In this poem by Gerald St. Maur, the first three lines could stand alone as a haiku, a feature that may be found in many contemporary English tanka:

Just out of earshot,
the periodic blinking
of a night airplane,
not quite far enough away
to be as close as the stars

Such tanka combine the objective imagery of a haiku with a subjective response or personal reflection in the poem’s concluding lines; the order can also be reversed. It is the subjective element in a tanka that chiefly distinguishes it from most haiku, in addition to its greater length. Here, the concluding two-line component is a simple, personal reflection or response to the initial image, placing the silent aircraft in the context of a starry sky.  The twist in sense here—that the aircraft is the more remote, alien object—gives a postmodern slant to the traditional tanka theme of loneliness.   

A feature of many tanka in English is the employment of one of several conceptually related devices or methods that are used to change the direction of the tanka between the first and second components. This transition is often called the “pivot.” Sometimes it is achieved simply by juxtaposing two images, or an image and a response, or by the movement from strophe to antistrophe. At other times the pivot functions like the volta, or turn, in a sonnet, where the sense of the poem is momentarily suspended and a new idea introduced—this is what occurs in the line “their joy” in Carol Purington’s poem, and in the line “not quite far enough away” in Gerald St. Maur’s tanka. Ruby Spriggs accomplishes her pivot with a hemistich or half line: “that is how I felt . . .” Sometimes, too, the pivot in a tanka is achieved by a line that completes the thought or image of the first component, or strophe, and can be read also as the first line of the second component, or antistrophe. In other words, the sense of the line is shared by both components, but changes in meaning or significance from one to the other. The term for this technique is “zeugma.” Francine Porad is especially adept in using pivots of this kind. Here is an example, in which “as the train passes” is the shared line:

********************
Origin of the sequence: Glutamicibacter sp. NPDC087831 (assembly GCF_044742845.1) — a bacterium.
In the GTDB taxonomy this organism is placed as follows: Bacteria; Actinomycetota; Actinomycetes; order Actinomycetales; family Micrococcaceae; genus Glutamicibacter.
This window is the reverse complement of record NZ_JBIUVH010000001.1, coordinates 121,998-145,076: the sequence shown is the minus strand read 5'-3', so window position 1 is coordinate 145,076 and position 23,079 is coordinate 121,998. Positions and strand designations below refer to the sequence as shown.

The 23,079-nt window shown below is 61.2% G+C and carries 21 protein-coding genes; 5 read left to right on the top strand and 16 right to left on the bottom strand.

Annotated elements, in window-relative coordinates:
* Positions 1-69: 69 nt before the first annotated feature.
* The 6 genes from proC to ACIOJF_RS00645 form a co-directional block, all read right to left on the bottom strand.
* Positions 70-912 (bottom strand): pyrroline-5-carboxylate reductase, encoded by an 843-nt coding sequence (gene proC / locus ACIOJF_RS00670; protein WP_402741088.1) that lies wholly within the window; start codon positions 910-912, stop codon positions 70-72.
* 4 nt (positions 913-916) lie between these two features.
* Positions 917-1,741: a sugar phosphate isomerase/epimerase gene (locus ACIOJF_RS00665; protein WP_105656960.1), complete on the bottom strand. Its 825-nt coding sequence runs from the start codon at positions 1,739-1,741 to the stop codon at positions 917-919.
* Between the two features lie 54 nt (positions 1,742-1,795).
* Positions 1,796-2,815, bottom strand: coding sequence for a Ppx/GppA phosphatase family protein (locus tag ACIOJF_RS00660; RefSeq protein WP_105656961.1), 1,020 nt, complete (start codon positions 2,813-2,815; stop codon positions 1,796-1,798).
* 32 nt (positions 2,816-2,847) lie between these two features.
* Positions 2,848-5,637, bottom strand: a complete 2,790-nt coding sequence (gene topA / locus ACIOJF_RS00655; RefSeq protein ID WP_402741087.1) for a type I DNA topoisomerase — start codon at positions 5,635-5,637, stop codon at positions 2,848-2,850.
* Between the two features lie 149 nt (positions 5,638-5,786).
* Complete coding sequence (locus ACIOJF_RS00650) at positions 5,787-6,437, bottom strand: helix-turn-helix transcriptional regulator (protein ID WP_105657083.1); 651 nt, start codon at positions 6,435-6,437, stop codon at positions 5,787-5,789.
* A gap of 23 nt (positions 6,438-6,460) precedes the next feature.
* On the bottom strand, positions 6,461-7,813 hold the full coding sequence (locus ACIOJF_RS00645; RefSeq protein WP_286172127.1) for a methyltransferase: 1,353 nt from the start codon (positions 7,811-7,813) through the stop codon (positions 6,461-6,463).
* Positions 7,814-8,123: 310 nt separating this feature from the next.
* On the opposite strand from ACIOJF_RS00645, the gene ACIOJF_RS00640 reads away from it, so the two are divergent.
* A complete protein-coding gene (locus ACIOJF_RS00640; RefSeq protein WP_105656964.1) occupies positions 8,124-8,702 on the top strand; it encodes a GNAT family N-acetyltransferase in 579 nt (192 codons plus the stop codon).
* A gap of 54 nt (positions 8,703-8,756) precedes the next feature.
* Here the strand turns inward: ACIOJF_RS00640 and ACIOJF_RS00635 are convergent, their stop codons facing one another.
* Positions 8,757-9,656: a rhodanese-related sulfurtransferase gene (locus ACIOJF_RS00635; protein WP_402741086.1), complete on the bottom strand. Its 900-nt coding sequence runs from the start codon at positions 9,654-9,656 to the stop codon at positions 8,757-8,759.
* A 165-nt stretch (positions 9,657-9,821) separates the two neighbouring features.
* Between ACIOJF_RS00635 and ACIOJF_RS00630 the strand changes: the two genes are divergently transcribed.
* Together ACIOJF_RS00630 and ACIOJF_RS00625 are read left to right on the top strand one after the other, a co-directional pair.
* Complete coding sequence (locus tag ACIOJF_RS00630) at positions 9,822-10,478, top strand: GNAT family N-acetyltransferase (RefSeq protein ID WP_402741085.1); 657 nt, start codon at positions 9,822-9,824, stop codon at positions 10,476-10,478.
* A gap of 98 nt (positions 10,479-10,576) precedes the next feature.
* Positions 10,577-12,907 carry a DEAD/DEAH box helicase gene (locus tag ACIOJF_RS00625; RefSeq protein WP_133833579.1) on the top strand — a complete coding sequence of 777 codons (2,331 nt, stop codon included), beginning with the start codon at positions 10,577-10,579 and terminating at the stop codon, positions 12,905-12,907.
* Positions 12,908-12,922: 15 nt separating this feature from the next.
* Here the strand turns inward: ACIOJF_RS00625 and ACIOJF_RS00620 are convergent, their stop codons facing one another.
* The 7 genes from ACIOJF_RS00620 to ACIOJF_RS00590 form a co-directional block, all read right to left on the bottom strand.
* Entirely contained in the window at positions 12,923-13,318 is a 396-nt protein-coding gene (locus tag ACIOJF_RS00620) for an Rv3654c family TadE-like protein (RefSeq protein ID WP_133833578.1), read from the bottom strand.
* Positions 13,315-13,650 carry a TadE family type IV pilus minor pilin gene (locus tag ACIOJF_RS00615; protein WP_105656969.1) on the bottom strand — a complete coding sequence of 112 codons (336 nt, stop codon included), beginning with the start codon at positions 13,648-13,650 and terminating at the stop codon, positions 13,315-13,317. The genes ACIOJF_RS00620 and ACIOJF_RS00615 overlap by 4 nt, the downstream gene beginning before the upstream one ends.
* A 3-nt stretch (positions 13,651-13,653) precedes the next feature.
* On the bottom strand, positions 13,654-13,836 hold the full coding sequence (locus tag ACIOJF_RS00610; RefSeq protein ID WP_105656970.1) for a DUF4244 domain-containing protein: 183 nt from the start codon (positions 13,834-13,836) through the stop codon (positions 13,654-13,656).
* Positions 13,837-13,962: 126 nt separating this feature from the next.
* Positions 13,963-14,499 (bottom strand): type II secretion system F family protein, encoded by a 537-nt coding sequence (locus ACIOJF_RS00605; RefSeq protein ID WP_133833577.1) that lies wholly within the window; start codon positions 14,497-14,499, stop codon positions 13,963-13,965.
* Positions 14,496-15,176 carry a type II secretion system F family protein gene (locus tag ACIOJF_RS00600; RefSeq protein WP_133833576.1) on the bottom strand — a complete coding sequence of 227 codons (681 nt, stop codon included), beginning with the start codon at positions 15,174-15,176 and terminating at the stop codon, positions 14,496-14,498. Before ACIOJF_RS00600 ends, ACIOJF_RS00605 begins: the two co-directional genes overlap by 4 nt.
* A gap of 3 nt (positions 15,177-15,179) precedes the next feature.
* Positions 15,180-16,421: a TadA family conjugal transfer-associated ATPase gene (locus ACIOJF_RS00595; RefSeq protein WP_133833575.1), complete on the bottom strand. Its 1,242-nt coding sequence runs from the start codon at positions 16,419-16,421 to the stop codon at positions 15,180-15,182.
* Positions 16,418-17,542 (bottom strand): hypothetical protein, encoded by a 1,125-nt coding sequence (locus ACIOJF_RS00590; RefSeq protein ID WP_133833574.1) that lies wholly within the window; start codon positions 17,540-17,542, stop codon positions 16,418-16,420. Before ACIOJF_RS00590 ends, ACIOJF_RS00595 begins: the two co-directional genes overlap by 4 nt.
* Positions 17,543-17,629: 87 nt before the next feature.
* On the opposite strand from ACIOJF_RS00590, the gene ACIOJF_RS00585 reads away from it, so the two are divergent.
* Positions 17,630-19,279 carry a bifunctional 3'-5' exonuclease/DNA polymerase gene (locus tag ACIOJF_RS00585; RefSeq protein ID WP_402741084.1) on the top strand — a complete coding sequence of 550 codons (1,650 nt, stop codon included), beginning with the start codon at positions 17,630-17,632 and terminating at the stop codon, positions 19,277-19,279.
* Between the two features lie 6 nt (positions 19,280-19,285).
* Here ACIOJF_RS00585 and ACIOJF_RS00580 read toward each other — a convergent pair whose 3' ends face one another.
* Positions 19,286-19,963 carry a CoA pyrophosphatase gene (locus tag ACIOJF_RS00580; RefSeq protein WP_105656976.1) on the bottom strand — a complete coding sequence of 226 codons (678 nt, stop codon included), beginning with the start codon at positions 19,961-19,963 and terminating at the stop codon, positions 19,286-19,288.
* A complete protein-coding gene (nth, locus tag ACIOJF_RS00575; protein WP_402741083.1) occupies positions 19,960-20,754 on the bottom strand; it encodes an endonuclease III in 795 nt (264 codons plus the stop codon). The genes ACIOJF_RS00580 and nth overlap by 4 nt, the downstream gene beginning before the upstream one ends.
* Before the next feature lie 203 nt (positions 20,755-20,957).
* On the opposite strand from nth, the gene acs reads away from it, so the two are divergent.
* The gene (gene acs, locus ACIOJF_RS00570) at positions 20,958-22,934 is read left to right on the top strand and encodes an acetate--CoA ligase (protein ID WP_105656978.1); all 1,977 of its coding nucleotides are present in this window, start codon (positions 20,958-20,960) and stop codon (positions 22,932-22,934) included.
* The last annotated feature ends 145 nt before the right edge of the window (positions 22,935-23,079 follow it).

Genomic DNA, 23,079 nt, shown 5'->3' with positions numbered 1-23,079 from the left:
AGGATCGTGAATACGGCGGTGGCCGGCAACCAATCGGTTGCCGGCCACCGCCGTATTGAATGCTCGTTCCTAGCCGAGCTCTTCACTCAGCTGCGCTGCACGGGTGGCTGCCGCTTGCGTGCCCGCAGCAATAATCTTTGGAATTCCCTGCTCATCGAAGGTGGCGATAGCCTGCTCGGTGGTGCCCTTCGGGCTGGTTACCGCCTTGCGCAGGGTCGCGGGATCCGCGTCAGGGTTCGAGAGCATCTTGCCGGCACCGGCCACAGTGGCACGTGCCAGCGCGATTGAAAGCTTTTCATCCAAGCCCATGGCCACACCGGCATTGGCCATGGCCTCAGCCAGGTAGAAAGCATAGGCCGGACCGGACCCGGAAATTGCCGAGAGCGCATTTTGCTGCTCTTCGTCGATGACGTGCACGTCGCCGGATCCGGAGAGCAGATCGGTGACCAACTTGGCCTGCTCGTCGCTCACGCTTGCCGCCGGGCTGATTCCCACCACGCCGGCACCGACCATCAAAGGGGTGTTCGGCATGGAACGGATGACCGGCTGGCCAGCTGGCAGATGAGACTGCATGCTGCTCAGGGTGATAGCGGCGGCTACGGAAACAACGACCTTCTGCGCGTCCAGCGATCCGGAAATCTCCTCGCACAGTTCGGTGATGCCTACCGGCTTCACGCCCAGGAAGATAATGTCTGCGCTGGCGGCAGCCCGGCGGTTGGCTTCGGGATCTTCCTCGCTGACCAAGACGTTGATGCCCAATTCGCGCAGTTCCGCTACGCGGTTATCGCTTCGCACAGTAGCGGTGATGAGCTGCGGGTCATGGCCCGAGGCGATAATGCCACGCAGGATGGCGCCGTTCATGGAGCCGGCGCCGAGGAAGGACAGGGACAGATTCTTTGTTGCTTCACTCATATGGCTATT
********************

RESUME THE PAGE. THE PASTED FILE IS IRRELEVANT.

a woman
holds the waving child high
as the train passes
where . . . when . . .
did summer disappear

In such tanka, the strophe and antistrophe are the key units of composition. Some critics appear to think that the presence of a pivot in tanka is essential, taking the Duke Ellington view of rhythm and jazz: “It don’t mean a thing if it ain’t got that swing.” Must all tanka have such a pivot point?  Most tanka in English seem to, though it frequently can be so subtle as to go unnoticed. At other times, the pivot is emphatic and surprising.  There is, in fact, no requirement for the use of this technique, in English-language or Japanese practice. Its absence does not mean the poem is not a tanka.

 Robert Kusch writes a tanka in a more minimalist style:

  Lightning on
  the horizon
  my child
  takes a huge
  bite from a pear

Kusch uses a syntactic pivot: two images are simply juxtaposed, or abutted, without transition or even punctuation. No subjective element or stated interpretation appears; we assume only a temporal contiguity between the two images. The immediacy and effect are very haiku-like and defy paraphrase or elaboration. Such force holds the combined images together so that they fuse into a third image that is stunning, magical, wordless, yet utterly mysterious in meaning or significance. The Japanese have a word for it, yugen, meaning sublimity, or mysterious depth.